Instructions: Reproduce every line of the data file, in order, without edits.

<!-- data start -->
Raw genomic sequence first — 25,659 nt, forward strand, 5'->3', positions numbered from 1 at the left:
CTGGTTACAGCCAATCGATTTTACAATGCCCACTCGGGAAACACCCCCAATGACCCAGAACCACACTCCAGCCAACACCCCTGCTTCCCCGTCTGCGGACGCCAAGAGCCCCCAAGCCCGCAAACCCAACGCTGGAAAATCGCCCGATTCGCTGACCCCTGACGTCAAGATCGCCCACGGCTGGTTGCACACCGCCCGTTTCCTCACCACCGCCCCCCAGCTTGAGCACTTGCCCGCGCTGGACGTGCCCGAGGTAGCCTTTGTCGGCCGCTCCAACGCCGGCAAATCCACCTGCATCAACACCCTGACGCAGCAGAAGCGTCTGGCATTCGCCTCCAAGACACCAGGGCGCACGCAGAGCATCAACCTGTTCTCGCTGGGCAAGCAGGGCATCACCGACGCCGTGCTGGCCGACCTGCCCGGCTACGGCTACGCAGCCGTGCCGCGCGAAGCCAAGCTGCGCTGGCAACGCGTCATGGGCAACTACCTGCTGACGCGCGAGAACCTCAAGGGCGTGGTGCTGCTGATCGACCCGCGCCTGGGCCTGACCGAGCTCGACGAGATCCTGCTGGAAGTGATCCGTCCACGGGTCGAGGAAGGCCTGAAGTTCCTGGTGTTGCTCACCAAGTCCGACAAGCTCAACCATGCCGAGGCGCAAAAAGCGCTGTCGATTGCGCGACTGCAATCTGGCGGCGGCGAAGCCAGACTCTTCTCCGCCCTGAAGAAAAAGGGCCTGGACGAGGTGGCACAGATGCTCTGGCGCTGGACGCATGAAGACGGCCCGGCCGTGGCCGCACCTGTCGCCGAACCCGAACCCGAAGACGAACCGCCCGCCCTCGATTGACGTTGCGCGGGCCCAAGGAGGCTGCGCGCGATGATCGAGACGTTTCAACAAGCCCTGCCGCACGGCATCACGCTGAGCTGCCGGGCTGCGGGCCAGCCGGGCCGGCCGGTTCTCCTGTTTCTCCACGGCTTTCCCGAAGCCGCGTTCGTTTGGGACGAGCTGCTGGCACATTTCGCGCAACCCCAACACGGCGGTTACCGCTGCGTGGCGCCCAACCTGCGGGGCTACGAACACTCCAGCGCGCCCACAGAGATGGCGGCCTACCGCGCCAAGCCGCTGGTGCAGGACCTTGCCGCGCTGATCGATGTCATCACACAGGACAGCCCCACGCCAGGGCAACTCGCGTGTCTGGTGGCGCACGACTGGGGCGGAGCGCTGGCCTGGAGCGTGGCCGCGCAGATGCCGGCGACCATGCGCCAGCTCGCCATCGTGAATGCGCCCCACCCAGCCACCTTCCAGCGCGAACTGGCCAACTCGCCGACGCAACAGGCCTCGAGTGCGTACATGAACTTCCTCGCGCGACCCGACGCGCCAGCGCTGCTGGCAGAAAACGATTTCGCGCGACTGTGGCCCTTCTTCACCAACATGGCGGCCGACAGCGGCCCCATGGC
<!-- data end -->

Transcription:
Raw genomic sequence first — 25,659 nt, forward strand, 5'->3', positions numbered from 1 at the left:
CTGGTTACAGCCAATCGATTTTACAATGCCCACTCGGGAAACACCCCCAATGACCCAGAACCACACTCCAGCCAACACCCCTGCTTCCCCGTCTGCGGACGCCAAGAGCCCCCAAGCCCGCAAACCCAACGCTGGAAAATCGCCCGATTCGCTGACCCCTGACGTCAAGATCGCCCACGGCTGGTTGCACACCGCCCGTTTCCTCACCACCGCCCCCCAGCTTGAGCACTTGCCCGCGCTGGACGTGCCCGAGGTAGCCTTTGTCGGCCGCTCCAACGCCGGCAAATCCACCTGCATCAACACCCTGACGCAGCAGAAGCGTCTGGCATTCGCCTCCAAGACACCAGGGCGCACGCAGAGCATCAACCTGTTCTCGCTGGGCAAGCAGGGCATCACCGACGCCGTGCTGGCCGACCTGCCCGGCTACGGCTACGCAGCCGTGCCGCGCGAAGCCAAGCTGCGCTGGCAACGCGTCATGGGCAACTACCTGCTGACGCGCGAGAACCTCAAGGGCGTGGTGCTGCTGATCGACCCGCGCCTGGGCCTGACCGAGCTCGACGAGATCCTGCTGGAAGTGATCCGTCCACGGGTCGAGGAAGGCCTGAAGTTCCTGGTGTTGCTCACCAAGTCCGACAAGCTCAACCATGCCGAGGCGCAAAAAGCGCTGTCGATTGCGCGACTGCAATCTGGCGGCGGCGAAGCCAGACTCTTCTCCGCCCTGAAGAAAAAGGGCCTGGACGAGGTGGCACAGATGCTCTGGCGCTGGACGCATGAAGACGGCCCGGCCGTGGCCGCACCTGTCGCCGAACCCGAACCCGAAGACGAACCGCCCGCCCTCGATTGACGTTGCGCGGGCCCAAGGAGGCTGCGCGCGATGATCGAGACGTTTCAACAAGCCCTGCCGCACGGCATCACGCTGAGCTGCCGGGCTGCGGGCCAGCCGGGCCGGCCGGTTCTCCTGTTTCTCCACGGCTTTCCCGAAGCCGCGTTCGTTTGGGACGAGCTGCTGGCACATTTCGCGCAACCCCAACACGGCGGTTACCGCTGCGTGGCGCCCAACCTGCGGGGCTACGAACACTCCAGCGCGCCCACAGAGATGGCGGCCTACCGCGCCAAGCCGCTGGTGCAGGACCTTGCCGCGCTGATCGATGTCATCACACAGGACAGCCCCACGCCAGGGCAACTCGCGTGTCTGGTGGCGCACGACTGGGGCGGAGCGCTGGCCTGGAGCGTGGCCGCGCAGATGCCGGCGACCATGCGCCAGCTCGCCATCGTGAATGCGCCCCACCCAGCCACCTTCCAGCGCGAACTGGCCAACTCGCCGACGCAACAGGCCTCGAGTGCGTACATGAACTTCCTCGCGCGACCCGACGCGCCAGCGCTGCTGGCAGAAAACGATTTCGCGCGACTGTGGCCCTTCTTCACCAACATGGCGGCCGACAGCGGCCCCATGGC